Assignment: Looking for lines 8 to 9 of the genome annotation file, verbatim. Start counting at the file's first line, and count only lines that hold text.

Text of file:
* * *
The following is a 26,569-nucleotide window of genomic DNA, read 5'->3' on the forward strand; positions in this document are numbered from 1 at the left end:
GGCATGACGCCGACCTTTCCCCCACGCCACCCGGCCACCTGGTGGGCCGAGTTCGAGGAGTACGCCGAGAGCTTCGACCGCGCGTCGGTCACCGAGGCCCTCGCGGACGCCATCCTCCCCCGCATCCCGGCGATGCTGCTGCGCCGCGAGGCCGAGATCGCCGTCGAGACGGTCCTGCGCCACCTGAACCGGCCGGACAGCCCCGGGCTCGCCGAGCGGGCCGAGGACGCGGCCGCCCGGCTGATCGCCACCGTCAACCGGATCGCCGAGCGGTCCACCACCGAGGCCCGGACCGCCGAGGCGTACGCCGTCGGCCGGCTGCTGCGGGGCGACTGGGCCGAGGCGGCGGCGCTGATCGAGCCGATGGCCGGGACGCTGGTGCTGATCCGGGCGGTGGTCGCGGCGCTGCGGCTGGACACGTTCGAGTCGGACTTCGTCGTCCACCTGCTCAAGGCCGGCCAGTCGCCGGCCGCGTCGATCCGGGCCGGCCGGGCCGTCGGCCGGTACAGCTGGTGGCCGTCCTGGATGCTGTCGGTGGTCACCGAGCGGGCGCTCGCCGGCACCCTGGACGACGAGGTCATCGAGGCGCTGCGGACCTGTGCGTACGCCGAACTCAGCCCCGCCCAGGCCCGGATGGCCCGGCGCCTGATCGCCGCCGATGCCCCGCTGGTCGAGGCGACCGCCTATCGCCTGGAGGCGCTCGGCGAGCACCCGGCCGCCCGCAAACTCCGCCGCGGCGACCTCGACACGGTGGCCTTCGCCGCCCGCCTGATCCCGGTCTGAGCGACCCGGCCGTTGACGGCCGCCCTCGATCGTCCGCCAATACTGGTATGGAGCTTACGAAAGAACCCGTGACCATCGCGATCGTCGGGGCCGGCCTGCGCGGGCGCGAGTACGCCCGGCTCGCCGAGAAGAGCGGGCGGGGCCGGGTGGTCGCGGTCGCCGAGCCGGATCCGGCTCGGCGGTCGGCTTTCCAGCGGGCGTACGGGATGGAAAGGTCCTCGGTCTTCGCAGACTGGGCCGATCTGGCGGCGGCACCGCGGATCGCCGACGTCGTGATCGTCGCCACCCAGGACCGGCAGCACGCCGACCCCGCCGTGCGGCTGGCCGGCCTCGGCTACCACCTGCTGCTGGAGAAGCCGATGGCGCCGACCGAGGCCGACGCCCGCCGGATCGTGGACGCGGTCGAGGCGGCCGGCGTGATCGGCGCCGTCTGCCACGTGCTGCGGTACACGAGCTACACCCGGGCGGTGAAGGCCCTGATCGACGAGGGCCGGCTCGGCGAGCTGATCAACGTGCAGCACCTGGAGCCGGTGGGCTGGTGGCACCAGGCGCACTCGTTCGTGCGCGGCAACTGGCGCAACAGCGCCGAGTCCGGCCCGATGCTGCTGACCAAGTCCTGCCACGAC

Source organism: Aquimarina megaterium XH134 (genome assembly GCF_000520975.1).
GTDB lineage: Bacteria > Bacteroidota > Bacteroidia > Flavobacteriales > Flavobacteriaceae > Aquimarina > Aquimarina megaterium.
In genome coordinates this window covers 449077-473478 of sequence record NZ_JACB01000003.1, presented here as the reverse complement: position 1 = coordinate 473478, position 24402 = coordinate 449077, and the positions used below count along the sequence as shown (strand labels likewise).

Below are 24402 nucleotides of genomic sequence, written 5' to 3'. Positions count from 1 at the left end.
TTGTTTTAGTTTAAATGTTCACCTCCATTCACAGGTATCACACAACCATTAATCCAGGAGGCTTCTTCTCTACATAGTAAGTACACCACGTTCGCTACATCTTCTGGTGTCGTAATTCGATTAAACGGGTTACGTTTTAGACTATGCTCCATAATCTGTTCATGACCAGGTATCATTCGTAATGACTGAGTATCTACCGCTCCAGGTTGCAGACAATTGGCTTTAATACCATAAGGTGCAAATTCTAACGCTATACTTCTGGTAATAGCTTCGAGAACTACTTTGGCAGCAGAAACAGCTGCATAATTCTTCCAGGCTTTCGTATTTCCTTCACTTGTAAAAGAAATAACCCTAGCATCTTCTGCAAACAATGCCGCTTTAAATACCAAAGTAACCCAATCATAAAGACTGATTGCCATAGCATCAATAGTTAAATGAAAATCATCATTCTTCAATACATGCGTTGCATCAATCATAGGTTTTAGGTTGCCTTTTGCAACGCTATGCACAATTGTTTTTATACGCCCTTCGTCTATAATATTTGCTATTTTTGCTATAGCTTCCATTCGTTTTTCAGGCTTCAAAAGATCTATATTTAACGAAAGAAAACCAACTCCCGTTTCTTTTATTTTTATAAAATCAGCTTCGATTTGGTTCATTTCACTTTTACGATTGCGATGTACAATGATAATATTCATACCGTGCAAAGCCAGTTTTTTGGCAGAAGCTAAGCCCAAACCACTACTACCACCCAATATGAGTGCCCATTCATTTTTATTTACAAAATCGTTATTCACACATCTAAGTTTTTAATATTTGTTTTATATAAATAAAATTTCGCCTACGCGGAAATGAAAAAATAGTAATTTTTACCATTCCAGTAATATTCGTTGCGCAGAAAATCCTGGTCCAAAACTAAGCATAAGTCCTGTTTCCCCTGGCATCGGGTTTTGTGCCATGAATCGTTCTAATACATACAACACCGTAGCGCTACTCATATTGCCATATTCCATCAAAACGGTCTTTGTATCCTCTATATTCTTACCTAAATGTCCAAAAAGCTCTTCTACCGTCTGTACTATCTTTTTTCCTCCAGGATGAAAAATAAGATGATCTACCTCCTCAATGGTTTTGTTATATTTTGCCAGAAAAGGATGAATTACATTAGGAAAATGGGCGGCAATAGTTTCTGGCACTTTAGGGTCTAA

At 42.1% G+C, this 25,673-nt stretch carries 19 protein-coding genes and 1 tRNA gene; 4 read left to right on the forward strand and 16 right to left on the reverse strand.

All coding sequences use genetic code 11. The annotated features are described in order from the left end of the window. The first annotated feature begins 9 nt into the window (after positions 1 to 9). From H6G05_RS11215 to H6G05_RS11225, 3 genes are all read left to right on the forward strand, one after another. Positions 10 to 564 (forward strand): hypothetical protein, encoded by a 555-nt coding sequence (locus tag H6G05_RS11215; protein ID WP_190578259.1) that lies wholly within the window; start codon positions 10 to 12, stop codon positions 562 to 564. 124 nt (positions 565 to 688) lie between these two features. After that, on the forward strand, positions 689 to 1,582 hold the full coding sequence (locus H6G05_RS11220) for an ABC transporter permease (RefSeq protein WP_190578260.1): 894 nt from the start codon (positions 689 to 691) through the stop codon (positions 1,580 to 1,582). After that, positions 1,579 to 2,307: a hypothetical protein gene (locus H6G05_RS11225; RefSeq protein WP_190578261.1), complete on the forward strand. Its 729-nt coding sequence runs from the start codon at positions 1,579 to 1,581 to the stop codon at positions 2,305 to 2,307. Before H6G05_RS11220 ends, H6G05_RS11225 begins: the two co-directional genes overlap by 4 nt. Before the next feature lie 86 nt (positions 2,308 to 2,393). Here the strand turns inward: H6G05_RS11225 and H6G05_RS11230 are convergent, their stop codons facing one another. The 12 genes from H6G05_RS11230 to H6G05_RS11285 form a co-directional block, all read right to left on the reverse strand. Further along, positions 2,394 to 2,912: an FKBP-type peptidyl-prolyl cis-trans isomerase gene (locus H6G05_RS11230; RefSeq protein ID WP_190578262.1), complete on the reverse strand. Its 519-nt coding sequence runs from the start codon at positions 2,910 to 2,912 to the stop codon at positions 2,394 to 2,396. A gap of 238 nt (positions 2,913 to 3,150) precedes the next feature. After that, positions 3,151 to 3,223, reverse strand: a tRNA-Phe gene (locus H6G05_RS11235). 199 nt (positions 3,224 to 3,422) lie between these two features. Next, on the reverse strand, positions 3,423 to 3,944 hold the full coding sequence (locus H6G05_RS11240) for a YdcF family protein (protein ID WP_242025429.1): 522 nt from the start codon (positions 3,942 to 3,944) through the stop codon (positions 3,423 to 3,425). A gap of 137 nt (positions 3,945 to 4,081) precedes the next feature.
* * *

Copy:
At 42.1% G+C, this 25,673-nt stretch carries 19 protein-coding genes and 1 tRNA gene; 4 read left to right on the forward strand and 16 right to left on the reverse strand.

All coding sequences use genetic code 11. The annotated features are described in order from the left end of the window. The first annotated feature begins 9 nt into the window (after positions 1 to 9). From H6G05_RS11215 to H6G05_RS11225, 3 genes are all read left to right on the forward strand, one after another. Positions 10 to 564 (forward strand): hypothetical protein, encoded by a 555-nt coding sequence (locus tag H6G05_RS11215; protein ID WP_190578259.1) that lies wholly within the window; start codon positions 10 to 12, stop codon positions 562 to 564. 124 nt (positions 565 to 688) lie between these two features. After that, on the forward strand, positions 689 to 1,582 hold the full coding sequence (locus H6G05_RS11220) for an ABC transporter permease (RefSeq protein WP_190578260.1): 894 nt from the start codon (positions 689 to 691) through the stop codon (positions 1,580 to 1,582). After that, positions 1,579 to 2,307: a hypothetical protein gene (locus H6G05_RS11225; RefSeq protein WP_190578261.1), complete on the forward strand. Its 729-nt coding sequence runs from the start codon at positions 1,579 to 1,581 to the stop codon at positions 2,305 to 2,307. Before H6G05_RS11220 ends, H6G05_RS11225 begins: the two co-directional genes overlap by 4 nt. Before the next feature lie 86 nt (positions 2,308 to 2,393). Here the strand turns inward: H6G05_RS11225 and H6G05_RS11230 are convergent, their stop codons facing one another. The 12 genes from H6G05_RS11230 to H6G05_RS11285 form a co-directional block, all read right to left on the reverse strand. Further along, positions 2,394 to 2,912: an FKBP-type peptidyl-prolyl cis-trans isomerase gene (locus H6G05_RS11230; RefSeq protein ID WP_190578262.1), complete on the reverse strand. Its 519-nt coding sequence runs from the start codon at positions 2,910 to 2,912 to the stop codon at positions 2,394 to 2,396. A gap of 238 nt (positions 2,913 to 3,150) precedes the next feature. After that, positions 3,151 to 3,223, reverse strand: a tRNA-Phe gene (locus H6G05_RS11235). 199 nt (positions 3,224 to 3,422) lie between these two features. Next, on the reverse strand, positions 3,423 to 3,944 hold the full coding sequence (locus H6G05_RS11240) for a YdcF family protein (protein ID WP_242025429.1): 522 nt from the start codon (positions 3,942 to 3,944) through the stop codon (positions 3,423 to 3,425). A gap of 137 nt (positions 3,945 to 4,081) precedes the next feature.